Every year, in the middle of August, we congratulate young people across the UK for their A-level results. That day's media is packed with stories of success and failure. There is the usual debate about whether the exams are getting easier or harder, coupled with mountains of footage of students opening envelopes and photos of despair and elation. The following day we all go back to normal. Until next year.
A level and GCSE results have now been released and the nerve-wracking wait is finally over for thousands of students around the country. As we hear ...
Once teachers are free from the pressure of preparing students for exams, they will be able to put time and energy into providing the much needed feedback to each individual student so that real learning will take place in schools.
At a critical point in the learning life of young people, GCSEs and A-levels should be about breadth and wider skills, not ticking boxes. The one-size-fits-all approach is not working; it is failing our young people.
I imagine for some of you the decision of what happens next will have already been made, university places accepted and bags waiting to be packed. But for others, this decision will not be so clear, and if this is you, it's really important to look at all of the opportunities on offer.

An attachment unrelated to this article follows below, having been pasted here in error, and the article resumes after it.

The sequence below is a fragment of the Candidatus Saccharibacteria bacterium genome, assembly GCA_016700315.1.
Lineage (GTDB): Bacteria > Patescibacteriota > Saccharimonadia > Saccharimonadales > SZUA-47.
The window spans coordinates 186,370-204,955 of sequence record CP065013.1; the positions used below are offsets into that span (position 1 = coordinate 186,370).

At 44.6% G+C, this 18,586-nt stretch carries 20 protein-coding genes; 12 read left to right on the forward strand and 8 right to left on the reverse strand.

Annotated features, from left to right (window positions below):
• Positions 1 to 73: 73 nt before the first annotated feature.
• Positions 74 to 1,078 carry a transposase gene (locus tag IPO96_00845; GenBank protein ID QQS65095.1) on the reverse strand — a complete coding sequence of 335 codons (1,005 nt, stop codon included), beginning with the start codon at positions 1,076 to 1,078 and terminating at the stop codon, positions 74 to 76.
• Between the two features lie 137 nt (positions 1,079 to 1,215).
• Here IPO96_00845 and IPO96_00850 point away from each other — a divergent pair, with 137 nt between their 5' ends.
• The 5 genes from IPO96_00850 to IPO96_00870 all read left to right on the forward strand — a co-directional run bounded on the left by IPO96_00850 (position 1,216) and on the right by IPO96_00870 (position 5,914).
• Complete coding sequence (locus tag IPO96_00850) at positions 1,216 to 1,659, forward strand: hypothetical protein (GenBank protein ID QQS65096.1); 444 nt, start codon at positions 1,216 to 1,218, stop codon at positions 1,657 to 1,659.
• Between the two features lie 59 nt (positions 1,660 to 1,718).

The fact of the matter is that music history (and Western Art Music history at that - it is one small area of music) is not the only area of history, and wider storytelling as a society where women's endeavours have been cast aside.
I am sure there are many like me who did not get the results they wanted. Is this you? If so, I need to let you know something. It is OK. Really!
Social media can be great for many things, for awkward throwback pictures, for tweeting Katie Hopkins, for sharing vines with your friends, but it should not be for showing off. We have to be sensitive to other people's academic experience. So lets get back to using social media for better things, yeah?
What seemed like the most terrible scenario in the world ended up being the biggest godsend as I was forced to look at alternative options. Within a month I'd had a lucky meeting with someone and managed to secure some work experience. It was this year after school when I realised how IMPORTANT work experience was.
Remember: energy cannot be created or destroyed - only transformed. So channel the feelings of frustration into some hard core productivity and focus. You've got this.